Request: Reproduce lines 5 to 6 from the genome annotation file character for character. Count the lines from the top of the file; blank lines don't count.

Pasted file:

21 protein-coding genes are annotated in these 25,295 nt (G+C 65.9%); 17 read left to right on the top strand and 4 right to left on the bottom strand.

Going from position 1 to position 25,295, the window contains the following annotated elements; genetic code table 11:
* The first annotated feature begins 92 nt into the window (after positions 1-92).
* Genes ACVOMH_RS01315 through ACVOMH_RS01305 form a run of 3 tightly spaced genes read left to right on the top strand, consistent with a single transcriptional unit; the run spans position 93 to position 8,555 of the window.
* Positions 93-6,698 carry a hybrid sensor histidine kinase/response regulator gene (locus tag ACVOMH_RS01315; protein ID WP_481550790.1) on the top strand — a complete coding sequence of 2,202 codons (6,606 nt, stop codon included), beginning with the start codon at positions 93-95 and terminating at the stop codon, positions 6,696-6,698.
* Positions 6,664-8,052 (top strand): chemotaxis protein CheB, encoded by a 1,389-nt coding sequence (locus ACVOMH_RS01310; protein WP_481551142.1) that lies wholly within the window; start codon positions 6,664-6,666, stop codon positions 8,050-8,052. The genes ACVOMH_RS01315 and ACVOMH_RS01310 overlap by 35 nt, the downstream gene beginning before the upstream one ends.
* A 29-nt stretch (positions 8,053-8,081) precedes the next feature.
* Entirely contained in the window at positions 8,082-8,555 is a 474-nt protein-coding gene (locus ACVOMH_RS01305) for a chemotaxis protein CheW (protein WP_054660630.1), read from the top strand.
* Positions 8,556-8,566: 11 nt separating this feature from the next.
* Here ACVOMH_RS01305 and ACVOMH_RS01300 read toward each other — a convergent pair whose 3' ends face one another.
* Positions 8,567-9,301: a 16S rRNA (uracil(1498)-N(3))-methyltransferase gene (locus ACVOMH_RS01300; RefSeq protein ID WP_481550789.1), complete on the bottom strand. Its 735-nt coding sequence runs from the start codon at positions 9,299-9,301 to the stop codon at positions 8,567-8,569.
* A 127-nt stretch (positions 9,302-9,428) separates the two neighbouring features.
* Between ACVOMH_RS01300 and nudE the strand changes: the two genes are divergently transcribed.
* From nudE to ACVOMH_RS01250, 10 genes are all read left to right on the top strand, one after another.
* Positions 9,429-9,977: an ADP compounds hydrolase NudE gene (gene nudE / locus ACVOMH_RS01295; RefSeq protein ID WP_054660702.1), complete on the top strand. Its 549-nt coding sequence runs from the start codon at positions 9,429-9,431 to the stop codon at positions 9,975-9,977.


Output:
* Positions 93-6,698 carry a hybrid sensor histidine kinase/response regulator gene (locus tag ACVOMH_RS01315; protein ID WP_481550790.1) on the top strand — a complete coding sequence of 2,202 codons (6,606 nt, stop codon included), beginning with the start codon at positions 93-95 and terminating at the stop codon, positions 6,696-6,698.
* Positions 6,664-8,052 (top strand): chemotaxis protein CheB, encoded by a 1,389-nt coding sequence (locus ACVOMH_RS01310; protein WP_481551142.1) that lies wholly within the window; start codon positions 6,664-6,666, stop codon positions 8,050-8,052. The genes ACVOMH_RS01315 and ACVOMH_RS01310 overlap by 35 nt, the downstream gene beginning before the upstream one ends.